Javascript: Sets vs Arrays

Tram Ho

The Set object type was introduced in ECMAScript 2015 and is available for use in Node.js and most browsers. Sets is very similar to Arrays, but a bit different. This article explores these differences and explains when to use which.

Sets, the new kid in the Block

Set is a special object type available in ES6. You can create an empty set like this:

const characters = new Set()

Or, you can pass an iterable into the Set Set constructor to fill it. An iterable is just something that can be iterated through, like Arrays or Strings.

const characters = new Set(['Rod', 'Todd', 'Sherri', 'Terri'])

Arrays, the Trusty Workhorse

Arrays are a type of data type that is commonly used in most JavaScript applications, both old and new. If you’ve written JavaScript before, you’re probably familiar with them. You can create an array like this:

const characters = ['Rod', 'Todd', 'Sherri', 'Terri']

So What’s the Point?

These two data types look similar, but why would you have to create Set? Set is designed to represent a collection of unique elements while an array has a slightly more general purpose.

A good example of something that can be represented as a Set would be courses that a college student takes for a semester. They may take one or more subjects, but households may not study more than once in a semester.

const courses = new Set(['English', 'Science', 'Lego Robotics'])

On the other hand, a set of Pokemon cards will not be an example for Set because it may contain duplicate elements. In this example, using an array would be the best option for displaying data

const cards = [ 'Machop', 'Diglett', 'Charmeleon', 'Machop', 'Squirtle' ]

Duplicates can be passed into a set, but they will not be retained.

new Set([ 'Machop', 'Diglett', 'Charmeleon', 'Machop', 'Squirtle' ])

// Set(4) {"Machop", "Diglett", "Charmeleon", "Squirtle"}

The array passed into the Set consists of 2 ‘Machops’, but Set retains only one. This is very subtle and very useful.

How Can This Be Used?

Imagine that you are developing a blog and want to create a feature that allows visitors to search for posts that match one or more categories. Each category should only be applied once. If you are using Arrays to represent lists of active categories, you need to be careful to avoid duplication. This can be done by checking that the list does not yet contain the category being added. The IndexOf or Includes methods can be used to do this:

// If our list does not include the category

if (! list.includes (category)) {

// Then add the new category to the list

list.push (category)


I use this method often in my processing, but Set can be used to handle this problem automatically. You can simply use the add and Set methods to always retain unique elements.

let list = new Set ()

list.add (category)

Converting a Set Back to an Array

We saw an array can be converted to a Set by passing an array to the Set constructor.

But how to switch back?

One option is to call an array from a static method:

const set = new Set ([‘Casablanca’, ‘The Wizard of Oz’, ‘Jaws’])

const arr = Array.from (set)

console.log (arr)

// (3) [“Casablanca”, “The Wizard of Oz”, “Jaws”]

Or maybe using spread operator in ES6 is also an option:

const set = new Set ([‘Casablanca’, ‘The Wizard of Oz’, ‘Jaws’])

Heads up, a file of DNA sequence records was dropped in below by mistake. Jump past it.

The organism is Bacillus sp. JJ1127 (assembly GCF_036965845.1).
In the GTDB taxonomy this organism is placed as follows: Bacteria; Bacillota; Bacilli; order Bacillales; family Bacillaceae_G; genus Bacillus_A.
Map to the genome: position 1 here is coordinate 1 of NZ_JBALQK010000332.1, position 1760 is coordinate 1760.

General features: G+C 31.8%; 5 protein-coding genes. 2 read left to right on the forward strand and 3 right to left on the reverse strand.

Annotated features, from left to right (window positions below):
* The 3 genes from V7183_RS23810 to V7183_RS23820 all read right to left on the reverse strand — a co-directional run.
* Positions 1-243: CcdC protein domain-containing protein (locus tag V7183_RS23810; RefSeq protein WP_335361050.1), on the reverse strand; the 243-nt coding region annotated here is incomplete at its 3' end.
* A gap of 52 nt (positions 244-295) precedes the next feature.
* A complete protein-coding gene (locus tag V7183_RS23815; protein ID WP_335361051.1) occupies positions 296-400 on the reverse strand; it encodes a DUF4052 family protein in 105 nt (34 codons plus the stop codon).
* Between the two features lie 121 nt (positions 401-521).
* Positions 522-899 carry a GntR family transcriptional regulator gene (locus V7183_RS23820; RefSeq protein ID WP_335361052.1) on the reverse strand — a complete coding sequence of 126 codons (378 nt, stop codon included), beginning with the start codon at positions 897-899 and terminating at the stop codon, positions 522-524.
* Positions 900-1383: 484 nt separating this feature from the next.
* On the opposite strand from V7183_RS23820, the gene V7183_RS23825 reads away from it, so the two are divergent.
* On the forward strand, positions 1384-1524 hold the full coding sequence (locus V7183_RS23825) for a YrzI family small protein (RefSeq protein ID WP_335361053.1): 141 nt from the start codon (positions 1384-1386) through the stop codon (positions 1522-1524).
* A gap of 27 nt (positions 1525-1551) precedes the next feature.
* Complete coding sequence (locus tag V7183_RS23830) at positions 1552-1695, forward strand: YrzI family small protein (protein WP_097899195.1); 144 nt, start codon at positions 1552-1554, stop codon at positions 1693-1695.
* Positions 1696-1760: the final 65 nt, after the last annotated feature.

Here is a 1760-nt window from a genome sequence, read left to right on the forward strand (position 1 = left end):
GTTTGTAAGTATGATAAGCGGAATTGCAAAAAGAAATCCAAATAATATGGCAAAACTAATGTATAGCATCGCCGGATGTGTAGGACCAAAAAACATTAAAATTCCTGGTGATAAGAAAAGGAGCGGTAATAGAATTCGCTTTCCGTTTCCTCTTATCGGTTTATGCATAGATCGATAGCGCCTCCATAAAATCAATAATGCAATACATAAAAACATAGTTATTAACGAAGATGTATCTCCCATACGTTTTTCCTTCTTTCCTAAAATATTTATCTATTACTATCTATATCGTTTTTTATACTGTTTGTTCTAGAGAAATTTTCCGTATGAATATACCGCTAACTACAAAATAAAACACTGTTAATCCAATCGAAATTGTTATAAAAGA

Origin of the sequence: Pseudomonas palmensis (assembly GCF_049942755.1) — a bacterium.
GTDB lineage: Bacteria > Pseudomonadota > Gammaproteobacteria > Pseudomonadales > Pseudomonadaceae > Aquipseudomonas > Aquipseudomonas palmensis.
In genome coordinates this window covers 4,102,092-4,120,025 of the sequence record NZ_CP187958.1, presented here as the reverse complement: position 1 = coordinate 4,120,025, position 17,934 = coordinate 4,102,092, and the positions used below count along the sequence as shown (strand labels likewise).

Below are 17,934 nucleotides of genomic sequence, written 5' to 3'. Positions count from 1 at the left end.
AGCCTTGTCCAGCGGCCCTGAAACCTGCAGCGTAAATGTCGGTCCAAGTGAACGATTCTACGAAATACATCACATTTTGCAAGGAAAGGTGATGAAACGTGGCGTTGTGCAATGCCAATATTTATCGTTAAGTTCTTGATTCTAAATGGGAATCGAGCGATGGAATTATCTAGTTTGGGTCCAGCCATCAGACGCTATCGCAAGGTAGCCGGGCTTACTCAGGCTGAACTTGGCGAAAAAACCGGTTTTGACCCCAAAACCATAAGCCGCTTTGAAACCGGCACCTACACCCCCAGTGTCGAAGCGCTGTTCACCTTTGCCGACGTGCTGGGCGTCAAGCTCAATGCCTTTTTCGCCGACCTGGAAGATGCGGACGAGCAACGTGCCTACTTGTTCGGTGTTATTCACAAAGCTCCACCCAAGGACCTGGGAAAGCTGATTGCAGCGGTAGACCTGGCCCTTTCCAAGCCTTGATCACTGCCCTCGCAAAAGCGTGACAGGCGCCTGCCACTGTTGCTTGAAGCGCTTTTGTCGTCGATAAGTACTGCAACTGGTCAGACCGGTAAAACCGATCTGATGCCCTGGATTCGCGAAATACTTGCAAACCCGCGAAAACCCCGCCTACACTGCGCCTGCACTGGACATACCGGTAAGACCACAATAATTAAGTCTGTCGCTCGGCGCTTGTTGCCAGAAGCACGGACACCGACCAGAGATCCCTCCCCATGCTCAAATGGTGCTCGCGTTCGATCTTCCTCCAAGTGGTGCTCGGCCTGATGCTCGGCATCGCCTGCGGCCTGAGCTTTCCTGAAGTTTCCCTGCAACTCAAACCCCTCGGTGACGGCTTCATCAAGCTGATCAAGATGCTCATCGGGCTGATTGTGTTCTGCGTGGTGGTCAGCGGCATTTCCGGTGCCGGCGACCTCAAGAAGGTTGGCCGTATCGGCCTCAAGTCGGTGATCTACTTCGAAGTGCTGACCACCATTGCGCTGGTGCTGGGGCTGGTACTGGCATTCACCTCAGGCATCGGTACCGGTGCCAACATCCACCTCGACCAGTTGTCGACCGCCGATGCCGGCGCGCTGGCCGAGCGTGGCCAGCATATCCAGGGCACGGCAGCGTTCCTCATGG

const arr = [… set]

console.log (arr)

// (3) [“Casablanca”, “The Wizard of Oz”, “Jaws”]

Set does not support functional programming methods like map, filter, reduce, so usually we have to convert them to arrays for processing.

How Do Sets Know Which Values ​​Are Unique?

We have seen that Set only retains unique values, but how exactly Set sets unique values. Let’s try an example.

First, add 1 part from 3 to 1 Set 2 times:

new Set ([1, 2, 3, 4, 3])

// Set (4) {1, 2, 3, 4}

The second number 3 disappears. This is consistent with what we’ve learned so far, but what if the last 3 is added as a string?

new Set ([1, 2, 3, 4, ‘3’])

// Set (5) {1, 2, 3, 4, “3”}

Interesting. Set considers 3 different from ‘3’. What happens if we add the same arrays into a set?

new Set ([[” Jesse Pinkman ‘], [‘ Jesse Pinkman ‘]]])

// Set (4) {[‘Jesse Pinkman’], [‘Jesse Pinkman’]}}

In this case, Set retains 2 arrays with the same content, what about Object?

new Set ([{name: ‘Ron Burgundy’}, {name: ‘Ron Burgundy’}])

// Set (2) {{name: ‘Ron Burgundy’}, {name: ‘Ron Burgundy’}}

Similarly, Objects with similar content are still considered different.

How Can All This Be Explained?

Sets use (===) to determine which value is unique. This explains why Set maintains a copy of both 3 (numbers) and ‘3’ (strings). It also explains why Arrays and text objects with the same content are found to be unique. JavaScript compares objects by their references, not their contents, and Arrays are just a specific type of object.


Set gives JavaScript developers a new way to represent data. Although Arrays are still a common feature of JavaScript applications, Set is intended to represent a unique set of values.

Switching between Ministries and Arrays is easy. You can use Set to make sure your data remains unique and then convert it into an Array to take advantage of methods like map, filter, reduce.

Set uses strict equations to compare values ​​and determine what is unique. Because JavaScript compares objects by reference, arrays and literal meanings of objects can be considered unique even if they contain the same content.

Set will be a great choice for basic data sets, there is only one data type that requires unique, no additional steps to eliminate duplication.


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